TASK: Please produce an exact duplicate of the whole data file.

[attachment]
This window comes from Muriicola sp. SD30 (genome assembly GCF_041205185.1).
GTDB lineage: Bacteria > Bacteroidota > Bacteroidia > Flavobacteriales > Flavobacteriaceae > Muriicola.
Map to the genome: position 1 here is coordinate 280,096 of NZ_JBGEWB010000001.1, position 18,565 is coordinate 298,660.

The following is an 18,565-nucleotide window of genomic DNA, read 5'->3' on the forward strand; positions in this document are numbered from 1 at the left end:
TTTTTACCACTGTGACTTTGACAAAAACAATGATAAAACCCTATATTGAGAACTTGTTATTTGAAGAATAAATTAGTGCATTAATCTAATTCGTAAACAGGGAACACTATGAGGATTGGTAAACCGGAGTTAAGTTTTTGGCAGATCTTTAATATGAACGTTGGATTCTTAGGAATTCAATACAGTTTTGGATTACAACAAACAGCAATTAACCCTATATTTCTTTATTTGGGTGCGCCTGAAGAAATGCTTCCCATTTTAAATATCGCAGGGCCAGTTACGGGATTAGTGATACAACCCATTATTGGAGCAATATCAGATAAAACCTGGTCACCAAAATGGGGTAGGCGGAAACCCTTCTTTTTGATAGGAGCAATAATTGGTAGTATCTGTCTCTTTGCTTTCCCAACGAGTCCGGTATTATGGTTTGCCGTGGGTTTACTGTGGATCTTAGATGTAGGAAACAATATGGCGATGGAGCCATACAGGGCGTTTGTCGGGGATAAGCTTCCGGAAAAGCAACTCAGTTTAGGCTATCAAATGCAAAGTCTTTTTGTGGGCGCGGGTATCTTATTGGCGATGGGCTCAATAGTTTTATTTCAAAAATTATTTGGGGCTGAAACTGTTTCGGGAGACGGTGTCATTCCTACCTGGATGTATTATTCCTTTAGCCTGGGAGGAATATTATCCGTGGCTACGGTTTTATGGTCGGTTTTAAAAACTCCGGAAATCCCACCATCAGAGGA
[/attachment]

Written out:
This window comes from Muriicola sp. SD30 (genome assembly GCF_041205185.1).
GTDB lineage: Bacteria > Bacteroidota > Bacteroidia > Flavobacteriales > Flavobacteriaceae > Muriicola.
Map to the genome: position 1 here is coordinate 280,096 of NZ_JBGEWB010000001.1, position 18,565 is coordinate 298,660.

The following is an 18,565-nucleotide window of genomic DNA, read 5'->3' on the forward strand; positions in this document are numbered from 1 at the left end:
TTTTTACCACTGTGACTTTGACAAAAACAATGATAAAACCCTATATTGAGAACTTGTTATTTGAAGAATAAATTAGTGCATTAATCTAATTCGTAAACAGGGAACACTATGAGGATTGGTAAACCGGAGTTAAGTTTTTGGCAGATCTTTAATATGAACGTTGGATTCTTAGGAATTCAATACAGTTTTGGATTACAACAAACAGCAATTAACCCTATATTTCTTTATTTGGGTGCGCCTGAAGAAATGCTTCCCATTTTAAATATCGCAGGGCCAGTTACGGGATTAGTGATACAACCCATTATTGGAGCAATATCAGATAAAACCTGGTCACCAAAATGGGGTAGGCGGAAACCCTTCTTTTTGATAGGAGCAATAATTGGTAGTATCTGTCTCTTTGCTTTCCCAACGAGTCCGGTATTATGGTTTGCCGTGGGTTTACTGTGGATCTTAGATGTAGGAAACAATATGGCGATGGAGCCATACAGGGCGTTTGTCGGGGATAAGCTTCCGGAAAAGCAACTCAGTTTAGGCTATCAAATGCAAAGTCTTTTTGTGGGCGCGGGTATCTTATTGGCGATGGGCTCAATAGTTTTATTTCAAAAATTATTTGGGGCTGAAACTGTTTCGGGAGACGGTGTCATTCCTACCTGGATGTATTATTCCTTTAGCCTGGGAGGAATATTATCCGTGGCTACGGTTTTATGGTCGGTTTTAAAAACTCCGGAAATCCCACCATCAGAGGA